The Independent Newsweekly
|July 13, 2004||
Vol. 2, No. 12
Geraldine Hawkes chairs the Commission for Australian Catholic Women. She also coordinates St Paul's City Ministry, an ecumenical centre that works with business people to bring ethics alive in boardrooms and workplaces across South Australia.
As I face the busy-ness of another day at work, with its various demands and competing claims on time and energy, this passing train suggests something of the yearnings that we search for in our daily life -- the more gentle pace, the company of others and the anticipation of reaching our destination.
Trains of thought
By Geraldine Hawkes
SALISBURY DOWNS, Australia -- The Indian Pacific is moving through the station on its journey westward. It's Friday, the end of another work week, just before 7, and I'm awaiting the local suburban train that will take me to my office in Adelaide.
It's cool and fresh and the trees are silhouetted against the light blue sky and the rising sun. People standing on the platform turn to look at the Indian Pacific, its silver coaches shining sleekly against the dawn. As it glides by, you can see some people seated over breakfast, some standing talking, others still asleep in the recliner seats.
The train crosses the breadth of Australia, from Sydney settled in its harbor and overlooking the Pacific Ocean, through the Blue Mountains, over the central plains, alongside the River Murray, across the Nullarbor and the desert spaces, and into Perth, remote from all other cities of Australia, sitting alongside the Indian Ocean.
This train holds a fascination for me and seemingly for those around me. People wave and smile and gaze longingly at the passing carriages.
I'm sitting with my mother-in-law Molly in her room. It's not just her room. She shares it with Mrs N. but I haven't met her yet. This room has been my mother-in-law's home for five weeks now. In the past year she's had a series of mini-strokes, several falls and broken limbs. Her husband, with special domiciliary and family support, managed to care for her at home for a number of months before it became too difficult for both of them. Now she's in a nursing home where she can receive the special care she needs at this stage in her life.
The room is bright and fresh. Through the window she can see trees and hear birds. The sun is shining and making patterns on the blank wall opposite her bed. Molly's face is blank, too, but there is no sign of sunshine there. She sees me looking at her and she smiles. She tries to chat as we used to do, but she can't form the words. So much is locked up inside her head, waiting and wanting to spill out and be listened to.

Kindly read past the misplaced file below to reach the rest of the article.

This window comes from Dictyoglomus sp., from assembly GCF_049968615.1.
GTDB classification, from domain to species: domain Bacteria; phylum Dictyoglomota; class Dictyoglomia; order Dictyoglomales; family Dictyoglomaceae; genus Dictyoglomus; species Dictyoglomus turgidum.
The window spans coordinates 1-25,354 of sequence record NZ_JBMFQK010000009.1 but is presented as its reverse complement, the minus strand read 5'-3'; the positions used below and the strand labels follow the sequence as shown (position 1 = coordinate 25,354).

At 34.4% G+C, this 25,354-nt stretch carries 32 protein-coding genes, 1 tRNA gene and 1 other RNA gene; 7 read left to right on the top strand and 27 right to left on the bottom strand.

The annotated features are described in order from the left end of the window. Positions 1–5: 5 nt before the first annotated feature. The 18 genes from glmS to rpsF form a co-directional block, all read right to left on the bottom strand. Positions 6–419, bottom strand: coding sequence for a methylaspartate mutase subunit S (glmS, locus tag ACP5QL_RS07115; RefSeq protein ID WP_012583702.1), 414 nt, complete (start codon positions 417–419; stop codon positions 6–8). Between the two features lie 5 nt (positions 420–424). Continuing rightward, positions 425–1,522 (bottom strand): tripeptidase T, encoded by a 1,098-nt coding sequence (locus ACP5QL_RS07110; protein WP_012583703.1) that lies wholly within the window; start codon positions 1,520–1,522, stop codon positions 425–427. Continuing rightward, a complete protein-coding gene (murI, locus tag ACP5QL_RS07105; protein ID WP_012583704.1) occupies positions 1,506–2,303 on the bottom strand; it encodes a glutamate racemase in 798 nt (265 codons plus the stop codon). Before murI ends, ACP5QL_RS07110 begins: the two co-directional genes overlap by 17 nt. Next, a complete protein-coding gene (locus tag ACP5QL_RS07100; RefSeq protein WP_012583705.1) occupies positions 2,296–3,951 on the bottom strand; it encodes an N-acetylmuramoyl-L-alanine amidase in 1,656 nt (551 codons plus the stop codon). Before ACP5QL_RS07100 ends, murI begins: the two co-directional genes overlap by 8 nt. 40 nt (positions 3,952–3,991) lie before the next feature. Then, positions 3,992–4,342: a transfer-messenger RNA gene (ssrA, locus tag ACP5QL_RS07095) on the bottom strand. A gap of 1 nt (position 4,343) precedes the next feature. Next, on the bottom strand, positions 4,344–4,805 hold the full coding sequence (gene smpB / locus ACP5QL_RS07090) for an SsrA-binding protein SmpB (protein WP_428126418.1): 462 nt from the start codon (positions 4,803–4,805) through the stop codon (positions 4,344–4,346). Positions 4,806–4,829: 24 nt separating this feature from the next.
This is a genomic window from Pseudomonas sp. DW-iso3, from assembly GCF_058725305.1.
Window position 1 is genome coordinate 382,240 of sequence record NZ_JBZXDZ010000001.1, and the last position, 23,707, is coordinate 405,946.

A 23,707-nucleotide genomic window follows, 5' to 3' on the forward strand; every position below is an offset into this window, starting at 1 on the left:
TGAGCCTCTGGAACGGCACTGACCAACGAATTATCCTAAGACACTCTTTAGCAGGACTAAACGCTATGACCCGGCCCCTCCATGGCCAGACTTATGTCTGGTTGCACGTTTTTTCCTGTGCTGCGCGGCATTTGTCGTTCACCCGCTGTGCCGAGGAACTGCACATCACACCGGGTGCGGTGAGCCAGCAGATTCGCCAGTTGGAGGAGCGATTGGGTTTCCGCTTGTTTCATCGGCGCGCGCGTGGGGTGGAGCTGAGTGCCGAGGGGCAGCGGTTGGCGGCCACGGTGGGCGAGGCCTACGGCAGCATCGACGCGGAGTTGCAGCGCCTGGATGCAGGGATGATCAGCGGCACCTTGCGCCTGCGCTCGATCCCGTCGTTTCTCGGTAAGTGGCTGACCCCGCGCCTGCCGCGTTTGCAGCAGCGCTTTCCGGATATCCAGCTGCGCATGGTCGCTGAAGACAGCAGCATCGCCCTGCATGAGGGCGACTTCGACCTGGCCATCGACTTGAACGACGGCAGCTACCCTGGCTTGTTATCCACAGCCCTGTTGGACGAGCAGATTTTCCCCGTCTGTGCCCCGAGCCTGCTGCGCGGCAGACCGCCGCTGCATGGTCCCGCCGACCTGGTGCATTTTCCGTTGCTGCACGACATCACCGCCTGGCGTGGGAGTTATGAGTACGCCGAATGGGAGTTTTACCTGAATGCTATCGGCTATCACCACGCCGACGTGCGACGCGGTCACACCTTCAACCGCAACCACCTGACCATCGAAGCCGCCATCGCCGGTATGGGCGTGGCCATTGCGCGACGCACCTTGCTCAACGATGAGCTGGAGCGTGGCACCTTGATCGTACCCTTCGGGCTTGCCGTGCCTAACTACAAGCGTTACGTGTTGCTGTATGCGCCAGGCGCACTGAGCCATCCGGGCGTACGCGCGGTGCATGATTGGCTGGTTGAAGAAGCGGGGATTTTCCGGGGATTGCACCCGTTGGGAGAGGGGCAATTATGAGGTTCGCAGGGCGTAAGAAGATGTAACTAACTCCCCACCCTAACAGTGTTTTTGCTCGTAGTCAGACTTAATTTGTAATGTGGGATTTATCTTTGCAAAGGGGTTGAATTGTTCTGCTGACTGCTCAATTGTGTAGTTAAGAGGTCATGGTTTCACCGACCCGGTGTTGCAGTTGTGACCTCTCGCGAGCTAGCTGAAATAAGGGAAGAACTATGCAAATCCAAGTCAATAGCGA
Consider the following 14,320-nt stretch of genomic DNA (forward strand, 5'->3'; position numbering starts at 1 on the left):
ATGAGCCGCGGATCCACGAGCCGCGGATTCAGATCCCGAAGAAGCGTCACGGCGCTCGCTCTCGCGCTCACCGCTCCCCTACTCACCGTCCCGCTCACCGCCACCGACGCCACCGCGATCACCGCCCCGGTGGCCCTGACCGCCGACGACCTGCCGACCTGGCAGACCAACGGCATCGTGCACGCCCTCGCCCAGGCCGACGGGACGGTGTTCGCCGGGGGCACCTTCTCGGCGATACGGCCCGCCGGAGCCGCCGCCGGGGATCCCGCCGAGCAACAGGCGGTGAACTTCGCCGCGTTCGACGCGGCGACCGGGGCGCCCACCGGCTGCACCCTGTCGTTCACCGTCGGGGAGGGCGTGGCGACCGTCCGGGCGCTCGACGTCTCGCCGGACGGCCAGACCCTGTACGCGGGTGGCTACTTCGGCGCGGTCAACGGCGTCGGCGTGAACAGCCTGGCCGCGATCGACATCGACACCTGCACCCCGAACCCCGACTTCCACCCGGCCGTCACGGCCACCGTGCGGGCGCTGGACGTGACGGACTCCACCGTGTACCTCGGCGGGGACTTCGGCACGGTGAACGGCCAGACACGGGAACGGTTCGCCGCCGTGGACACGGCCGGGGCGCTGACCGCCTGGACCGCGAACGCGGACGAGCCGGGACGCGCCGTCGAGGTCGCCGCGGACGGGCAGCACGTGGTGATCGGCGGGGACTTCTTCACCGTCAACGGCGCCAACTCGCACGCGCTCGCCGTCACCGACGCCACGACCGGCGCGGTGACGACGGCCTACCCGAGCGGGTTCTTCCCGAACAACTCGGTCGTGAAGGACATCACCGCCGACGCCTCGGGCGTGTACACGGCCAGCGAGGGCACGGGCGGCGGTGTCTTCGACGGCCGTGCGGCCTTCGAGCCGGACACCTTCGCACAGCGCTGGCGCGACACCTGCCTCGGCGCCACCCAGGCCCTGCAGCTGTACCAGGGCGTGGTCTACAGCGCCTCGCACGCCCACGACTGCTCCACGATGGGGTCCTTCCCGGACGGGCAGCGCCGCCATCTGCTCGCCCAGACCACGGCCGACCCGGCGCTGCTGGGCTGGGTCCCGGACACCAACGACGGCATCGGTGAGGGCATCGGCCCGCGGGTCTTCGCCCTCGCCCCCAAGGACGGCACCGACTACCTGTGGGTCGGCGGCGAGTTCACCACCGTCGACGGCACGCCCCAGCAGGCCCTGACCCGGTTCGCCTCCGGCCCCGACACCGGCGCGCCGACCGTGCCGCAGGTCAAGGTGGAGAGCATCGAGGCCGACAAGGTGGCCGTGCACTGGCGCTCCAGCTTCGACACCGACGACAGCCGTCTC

I point to the flowers on the dresser beside her bed. Her daughter brought them for her birthday. I wheel her chair toward them and I lift the vase to her face and let her smell the remnants of the perfume. Her smile returns. And then fades.
She likes to sit in the courtyard garden below. I guide the wheelchair out of her room and along the corridor. There in the sitting room are lots of "Mollys." It's hard to pick out any distinguishing features: They each look distant and void, some eating or drinking, some trying to communicate with others, some sleeping. When we return half an hour later from the garden, there seems to be no change among the activities of Molly's companions.
We go back to her room, and for the first time the smallness of her new life hits me. Her shared room, her tiny dresser, her narrow wardrobe, holding a few clothes that have been carefully labelled so they don't get mixed up with someone else's. She no longer has her favorite chair. She no longer can go through her photo albums when she chooses, no easy reminders of family and friends through souvenirs from many places. Now she is always waiting: waiting to be fed, to be washed, to be dressed, to be taken into the sitting room, to be put to bed. Everything compact. Very ascetic. No space for the luggage of life.
And the yearnings that were evoked earlier in the day as I gazed at the Indian Pacific -- the desire for a more gentle pace, more time in the company of others and the anticipation that fills us as we approach our destination -- are now the whole focus of Molly's life and yet are the very aspects that she struggles with as her journey of life draws to a conclusion.
© 2004 The National Catholic Reporter Publishing Company, 115
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